Now Gingerbread? These Flavored Hummuses Are Getting Out of Hand
Not today, Satan. pic.twitter.com/3BbjGlurpm
— Amy Mackinnon? (@ak_mack) November 16, 2019
We’ve tolerated dark-chocolate hummus. We abided – yech – pumpkin-spice flavored hummus.
But gingerbread hummus, unleashed on the world this month by a brand called Limited Time Originals, may have pushed us over the edge.
“It’s an abomination,” thundered the UK Independent. “It is causing people to vomit.”
“This year’s contender for worst product,” lamented another UK site, The Poke.
Gingerbread-gate erupted Monday when Amy MacKinnon, an intrepid editor at Foreign Policy, tweeted a photo of Limited Time Editions Holiday Gingerbread Inspired Hummus from her local supermarket. “Not today, Satan”, was her terse assessment.
A mini-explosion followed on Twitter, which we’ll share in a moment.
First, the Forward reached out to some Israeli-food gurus for their own thoughts.
“I want to try it and it makes me sad. But I will try it! And I will hate it! And yet… I’ll continue to eat it — voraciously! Whilst staring at myself in the mirror, tears streaming down my face and On My Own – the track from Les Miserables – playing loudly in the background,” said Michael Solomonov, the James Beard Award-winning chef behind Philadelphia institutions like Dizengoff, Zahav and Abe Fisher (and a 2019 Forward “Taking the Lead” gala honoree).
From Zach Engel, chef/owner of Chicago hotspot Galit:
“These flavored hummuses are getting ridiculous. The FDA should be establishing guidelines for what should be allowed to be called hummus with mandatory minimum prison sentences attached upon a violation of the guidelines. Just kidding of course, but I don’t think that gingerbread flavored hummus is doing any good for chefs who are working to bring true Middle Eastern cuisine into mainstream dining. Hummus tastes best when sticking to simple, quality ingredients.”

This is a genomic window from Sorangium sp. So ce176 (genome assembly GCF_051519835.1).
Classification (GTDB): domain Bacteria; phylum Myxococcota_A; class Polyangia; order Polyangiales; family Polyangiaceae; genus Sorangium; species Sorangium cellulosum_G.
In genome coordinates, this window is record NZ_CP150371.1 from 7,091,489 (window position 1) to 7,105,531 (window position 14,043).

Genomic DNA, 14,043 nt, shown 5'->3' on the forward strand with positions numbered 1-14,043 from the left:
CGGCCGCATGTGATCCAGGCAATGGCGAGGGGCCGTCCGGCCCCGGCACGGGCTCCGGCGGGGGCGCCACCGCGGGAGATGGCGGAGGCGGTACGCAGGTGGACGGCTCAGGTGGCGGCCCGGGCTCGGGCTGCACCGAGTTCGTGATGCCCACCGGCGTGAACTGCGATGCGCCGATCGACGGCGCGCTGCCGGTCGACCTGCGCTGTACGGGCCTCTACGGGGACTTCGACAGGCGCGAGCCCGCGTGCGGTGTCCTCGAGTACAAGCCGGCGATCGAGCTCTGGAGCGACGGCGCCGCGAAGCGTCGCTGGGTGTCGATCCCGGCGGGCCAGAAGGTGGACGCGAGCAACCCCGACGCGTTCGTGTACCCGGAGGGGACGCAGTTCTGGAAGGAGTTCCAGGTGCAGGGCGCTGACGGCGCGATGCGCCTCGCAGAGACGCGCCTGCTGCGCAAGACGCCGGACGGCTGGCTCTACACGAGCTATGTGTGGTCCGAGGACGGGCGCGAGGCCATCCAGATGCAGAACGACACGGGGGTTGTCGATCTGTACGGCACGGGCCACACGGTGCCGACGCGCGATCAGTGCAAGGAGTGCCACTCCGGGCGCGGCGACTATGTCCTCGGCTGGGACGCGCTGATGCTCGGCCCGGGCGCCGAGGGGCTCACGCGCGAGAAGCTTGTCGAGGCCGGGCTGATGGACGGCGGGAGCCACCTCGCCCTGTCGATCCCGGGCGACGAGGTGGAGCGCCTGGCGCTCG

The Twitterverse was equally enthusiastic. “I call on all Jews, Arabs, Kurds, Persians and other peoples of the Middle East to unite and protest this assault on our shared culinary heritage,” wrote Jerusalem-based author (and Forward contributor) Sam Sokol, tongue presumably in cheek.
This is an abomination before God and man and should be condemned in the harshest terms possible. I call on all Jews, Arabs, Kurds, Persians and other peoples of the Middle East to unite and protest this assault on our shared culinary heritage ? https://t.co/aXCxFE79Qs
— Sam Sokol (@SamuelSokol) November 17, 2019
“I’m pretty sure God is against this,” opined a user named Unvirtuous Abbey.
Hannah Godofsky: “Whenever Starbucks eliminates a latte, it comes back as hummus in the next life.”
The Forward reached out to Hannaford, the supermarket chain that produces the hummus, but didn’t receive comment by press time.
Perhaps drawing on her experience covering foreign affairs, MacKinnon is riding the hummus controversy with aplomb. “I was surprised by the reaction,” MacKinnon told the Forward in an e-mail. “As we have just survived the season of pumpkin spice, I figured people would be over this kind of thing by now, but I guess not.”
After our email exchange, MacKinnon tweeted: “Reader, I have just been contacted for comment on the gingerbread hummus. What a time to be alive.”